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Flood-hit Kenya and Tanzania on alert as cyclone nears

By AFP

May 4, 2024 03:20 PM


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Kenya and Tanzania were on alert on Saturday for a cyclone heading towards their Indian Ocean coastlines, threatening to pile on more misery after deadly floods that have ravaged the region.

About 400 people have lost their lives in East Africa and tens of thousands have been uprooted from their homes in recent weeks as torrential rains triggered flooding and landslides engulfed houses, roads and bridges.

Kenyan President William Ruto on Friday described the weather outlook as "dire" and postponed the reopening of schools indefinitely as the nation braced for its first-ever cyclone.

Tropical Cyclone Hidaya is projected to make landfall at the weekend on the Kenyan and Tanzanian coasts.

Ruto said the storm "is predicted to cause torrential rain, strong winds and powerful and dangerous waves".

Around 210 people have died in Kenya from flood-related incidents and nearly 100 are missing while 165,000 have been forced to flee their homes, according to government data.

"No corner of our country has been spared from this havoc," Ruto said. "Sadly, we have not seen the last of this perilous period."

The Kenya Met Department said Cyclone Hidaya was expected to hit coastal areas with powerful winds surpassing 40 knots and ocean waves over two metres (more than six feet) high.

On Thursday, the interior ministry had ordered anyone living close to major rivers or dams to leave the area within 24 hours or face "mandatory evacuation for their safety".

It warned that 178 dams and water reservoirs were full or almost full and may spill over, posing a risk to people in their vicinity.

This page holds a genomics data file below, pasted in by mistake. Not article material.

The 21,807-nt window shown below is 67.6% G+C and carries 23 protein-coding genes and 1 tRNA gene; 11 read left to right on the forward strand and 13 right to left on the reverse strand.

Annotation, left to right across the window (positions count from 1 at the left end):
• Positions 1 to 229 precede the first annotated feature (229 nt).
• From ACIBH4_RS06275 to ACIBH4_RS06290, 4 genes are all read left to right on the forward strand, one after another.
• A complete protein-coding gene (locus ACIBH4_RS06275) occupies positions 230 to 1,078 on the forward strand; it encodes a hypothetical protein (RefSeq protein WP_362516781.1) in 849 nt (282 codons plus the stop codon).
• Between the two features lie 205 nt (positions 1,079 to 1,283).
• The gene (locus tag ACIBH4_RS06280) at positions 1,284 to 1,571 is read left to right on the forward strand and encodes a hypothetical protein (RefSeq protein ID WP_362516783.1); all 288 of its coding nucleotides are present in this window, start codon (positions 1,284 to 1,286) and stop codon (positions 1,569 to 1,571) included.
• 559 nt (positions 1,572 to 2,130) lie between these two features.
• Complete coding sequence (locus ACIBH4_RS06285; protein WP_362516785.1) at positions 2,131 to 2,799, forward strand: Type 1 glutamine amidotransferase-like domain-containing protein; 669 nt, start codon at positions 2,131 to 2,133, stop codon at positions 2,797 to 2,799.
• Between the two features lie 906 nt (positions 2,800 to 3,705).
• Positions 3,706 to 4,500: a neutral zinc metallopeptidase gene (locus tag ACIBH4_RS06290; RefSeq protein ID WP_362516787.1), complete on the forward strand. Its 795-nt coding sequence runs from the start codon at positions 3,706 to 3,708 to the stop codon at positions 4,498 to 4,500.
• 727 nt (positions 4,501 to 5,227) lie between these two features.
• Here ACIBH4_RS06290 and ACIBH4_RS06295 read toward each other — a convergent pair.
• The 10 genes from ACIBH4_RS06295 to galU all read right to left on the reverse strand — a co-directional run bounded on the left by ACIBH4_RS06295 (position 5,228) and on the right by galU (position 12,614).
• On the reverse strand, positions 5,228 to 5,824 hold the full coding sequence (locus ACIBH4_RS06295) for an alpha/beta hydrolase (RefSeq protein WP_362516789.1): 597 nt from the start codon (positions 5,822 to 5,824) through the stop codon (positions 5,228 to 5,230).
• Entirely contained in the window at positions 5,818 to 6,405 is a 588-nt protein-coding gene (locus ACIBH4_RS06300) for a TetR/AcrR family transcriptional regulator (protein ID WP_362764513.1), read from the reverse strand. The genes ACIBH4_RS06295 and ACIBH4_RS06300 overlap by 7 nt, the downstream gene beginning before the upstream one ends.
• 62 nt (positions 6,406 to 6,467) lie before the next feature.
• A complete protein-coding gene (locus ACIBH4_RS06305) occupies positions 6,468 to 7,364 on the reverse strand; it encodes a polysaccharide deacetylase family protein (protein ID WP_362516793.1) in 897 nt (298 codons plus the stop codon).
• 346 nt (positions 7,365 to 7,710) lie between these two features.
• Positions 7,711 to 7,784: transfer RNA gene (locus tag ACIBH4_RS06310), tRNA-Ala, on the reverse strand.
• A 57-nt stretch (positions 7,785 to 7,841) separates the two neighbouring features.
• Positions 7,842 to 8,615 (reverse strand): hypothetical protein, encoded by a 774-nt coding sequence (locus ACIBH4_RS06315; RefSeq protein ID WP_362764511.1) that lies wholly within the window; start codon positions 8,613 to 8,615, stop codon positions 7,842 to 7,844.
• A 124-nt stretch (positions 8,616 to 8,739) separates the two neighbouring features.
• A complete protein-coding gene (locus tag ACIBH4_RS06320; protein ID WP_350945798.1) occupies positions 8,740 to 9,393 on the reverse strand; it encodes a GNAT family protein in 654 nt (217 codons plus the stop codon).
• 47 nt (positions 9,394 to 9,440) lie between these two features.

Opposition politicians and lobby groups have accused the government of being unprepared and slow to respond despite weather warnings.

- 'Maximum precautions' -

Cyclone Hidaya will peak at gusts of 165 kilometres (100 miles) per hour when it makes landfall in Tanzania on Saturday, according to the Climate Prediction and Applications Centre for East African trade bloc IGAD.

Cyclone season in the southwest Indian Ocean normally lasts from November to April, and there are around a dozen storms each year.

The Tanzanian Meteorological Authority said in a statement posted on X on Saturday that the cyclone was about 125 kilometres from the main city of Dar es Salaam late Friday, causing strong winds and heavy rains in several coastal areas.

It has advised people living in the risk-prone areas and those involved in marine activities to take "maximum precautions".

At least 155 people have already been killed in Tanzania by floods and landslides that have destroyed crops and swallowed homes.

East Africa is highly vulnerable to climate change and the rains this year have been amplified by the El Nino weather pattern -- a naturally occurring climate phenomenon typically associated with increased heat worldwide that leads to drought in some parts of the world and heavy downpours elsewhere.

The heavier than usual rains have also claimed at least 29 lives in Burundi and displaced tens of thousands since September, the United Nations said.

UN refugee agency UNCHR said it was "particularly concerned" about thousands of refugees who had been displaced in Burundi, Kenya, Somalia and Tanzania.

"(They are) being forced to escape once again for their lives after their homes were washed away," UNHCR spokesperson Olga Sarrado Mur said on Friday.

Late last year, more than 300 people died in rains and floods in Ethiopia, Kenya and Somalia, just as the region was trying to recover from its worst drought in four decades.


AFP


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